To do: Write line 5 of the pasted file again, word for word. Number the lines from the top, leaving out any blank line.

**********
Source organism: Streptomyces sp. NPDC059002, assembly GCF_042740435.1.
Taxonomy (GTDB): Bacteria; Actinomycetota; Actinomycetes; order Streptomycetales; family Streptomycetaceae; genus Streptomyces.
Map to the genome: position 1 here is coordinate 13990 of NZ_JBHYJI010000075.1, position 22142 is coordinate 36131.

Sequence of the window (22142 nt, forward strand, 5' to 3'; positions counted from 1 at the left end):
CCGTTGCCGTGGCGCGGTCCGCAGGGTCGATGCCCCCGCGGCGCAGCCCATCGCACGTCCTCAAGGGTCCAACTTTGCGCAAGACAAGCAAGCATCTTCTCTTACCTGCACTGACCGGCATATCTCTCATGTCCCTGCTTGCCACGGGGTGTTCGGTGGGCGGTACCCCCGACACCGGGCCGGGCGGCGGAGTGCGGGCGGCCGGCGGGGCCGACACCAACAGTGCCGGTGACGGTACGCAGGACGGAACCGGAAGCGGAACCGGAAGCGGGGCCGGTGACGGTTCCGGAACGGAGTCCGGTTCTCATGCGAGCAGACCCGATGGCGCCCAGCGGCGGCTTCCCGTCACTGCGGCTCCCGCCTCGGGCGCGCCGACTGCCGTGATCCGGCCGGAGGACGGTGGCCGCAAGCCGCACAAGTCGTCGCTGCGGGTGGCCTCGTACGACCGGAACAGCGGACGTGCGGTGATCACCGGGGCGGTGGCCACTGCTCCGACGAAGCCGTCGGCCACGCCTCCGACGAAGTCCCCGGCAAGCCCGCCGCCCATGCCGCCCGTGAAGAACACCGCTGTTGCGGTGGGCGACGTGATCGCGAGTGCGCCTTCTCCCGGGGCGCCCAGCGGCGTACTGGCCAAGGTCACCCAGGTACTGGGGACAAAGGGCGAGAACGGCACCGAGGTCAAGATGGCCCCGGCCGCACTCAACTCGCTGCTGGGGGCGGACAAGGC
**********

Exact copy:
CCGTTGCCGTGGCGCGGTCCGCAGGGTCGATGCCCCCGCGGCGCAGCCCATCGCACGTCCTCAAGGGTCCAACTTTGCGCAAGACAAGCAAGCATCTTCTCTTACCTGCACTGACCGGCATATCTCTCATGTCCCTGCTTGCCACGGGGTGTTCGGTGGGCGGTACCCCCGACACCGGGCCGGGCGGCGGAGTGCGGGCGGCCGGCGGGGCCGACACCAACAGTGCCGGTGACGGTACGCAGGACGGAACCGGAAGCGGAACCGGAAGCGGGGCCGGTGACGGTTCCGGAACGGAGTCCGGTTCTCATGCGAGCAGACCCGATGGCGCCCAGCGGCGGCTTCCCGTCACTGCGGCTCCCGCCTCGGGCGCGCCGACTGCCGTGATCCGGCCGGAGGACGGTGGCCGCAAGCCGCACAAGTCGTCGCTGCGGGTGGCCTCGTACGACCGGAACAGCGGACGTGCGGTGATCACCGGGGCGGTGGCCACTGCTCCGACGAAGCCGTCGGCCACGCCTCCGACGAAGTCCCCGGCAAGCCCGCCGCCCATGCCGCCCGTGAAGAACACCGCTGTTGCGGTGGGCGACGTGATCGCGAGTGCGCCTTCTCCCGGGGCGCCCAGCGGCGTACTGGCCAAGGTCACCCAGGTACTGGGGACAAAGGGCGAGAACGGCACCGAGGTCAAGATGGCCCCGGCCGCACTCAACTCGCTGCTGGGGGCGGACAAGGC